Ralph Waldo Emerson (May 25, 1803 – April 27, 1882), who went by his middle name Waldo, was an American essayist, lecturer, philosopher, abolitionist, and poet who led the transcendentalist movement of the mid-19th century. He was seen as a champion of individualism and a prescient critic of the countervailing...
Finish every day and be done with it. You have done what you could; some blunders and absurdities crept in; forget them as soon as you can. Tomorrow is a new day. You shall begin it serenely and with too high a spirit to be encumbered with your old nonsense.
All life is an experiment. The more experiments you make the better.
In a virtuous community, men of sense and of principle will always be placed at the head of affairs. In a declining state of public morals, men will be so blinded to their true interests as to put the incapable and unworthy at the helm. It is therefore vain to complain of the follies or crimes of a government. We must lay our hands on our own hearts and say, "Here is the sin that makes the public sin.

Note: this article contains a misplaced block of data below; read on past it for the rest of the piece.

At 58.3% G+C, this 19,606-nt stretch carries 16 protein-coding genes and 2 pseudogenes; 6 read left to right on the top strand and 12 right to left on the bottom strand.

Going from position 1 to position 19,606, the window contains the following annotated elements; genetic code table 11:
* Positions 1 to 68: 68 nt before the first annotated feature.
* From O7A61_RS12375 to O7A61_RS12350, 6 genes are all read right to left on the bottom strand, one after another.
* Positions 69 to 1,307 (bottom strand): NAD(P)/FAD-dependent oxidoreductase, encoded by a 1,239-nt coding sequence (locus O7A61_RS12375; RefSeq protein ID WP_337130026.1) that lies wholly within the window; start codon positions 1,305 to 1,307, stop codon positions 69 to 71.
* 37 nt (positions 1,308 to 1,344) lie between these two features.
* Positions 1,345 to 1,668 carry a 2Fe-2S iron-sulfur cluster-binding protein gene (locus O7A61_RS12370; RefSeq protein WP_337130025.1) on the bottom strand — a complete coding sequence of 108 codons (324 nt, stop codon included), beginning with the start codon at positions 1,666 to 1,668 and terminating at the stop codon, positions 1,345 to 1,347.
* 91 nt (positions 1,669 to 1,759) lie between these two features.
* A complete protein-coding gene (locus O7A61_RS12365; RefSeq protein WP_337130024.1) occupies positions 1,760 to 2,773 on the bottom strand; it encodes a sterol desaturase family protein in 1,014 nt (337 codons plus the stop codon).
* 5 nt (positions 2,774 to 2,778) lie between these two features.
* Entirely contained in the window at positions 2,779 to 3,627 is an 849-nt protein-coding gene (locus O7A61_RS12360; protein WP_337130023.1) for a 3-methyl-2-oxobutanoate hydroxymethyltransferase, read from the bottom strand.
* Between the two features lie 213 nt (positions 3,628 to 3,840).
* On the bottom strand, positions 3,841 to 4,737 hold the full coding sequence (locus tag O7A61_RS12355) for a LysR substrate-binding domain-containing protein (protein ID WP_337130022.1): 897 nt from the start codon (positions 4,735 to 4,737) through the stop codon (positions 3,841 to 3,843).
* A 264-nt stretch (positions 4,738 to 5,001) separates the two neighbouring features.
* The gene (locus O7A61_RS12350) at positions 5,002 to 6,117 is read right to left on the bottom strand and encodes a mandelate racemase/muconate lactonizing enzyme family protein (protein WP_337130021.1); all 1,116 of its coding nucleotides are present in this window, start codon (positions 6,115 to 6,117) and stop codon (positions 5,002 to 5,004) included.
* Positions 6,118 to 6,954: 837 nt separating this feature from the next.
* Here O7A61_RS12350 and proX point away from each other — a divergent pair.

The creation of a thousand forests is in one acorn.
Paradise is exactly like where you are right now... only much, much better.
They paved paradise and put up a parking lot.
Paradise was made for tender hearts; hell, for loveless hearts.
The only paradise is paradise lost.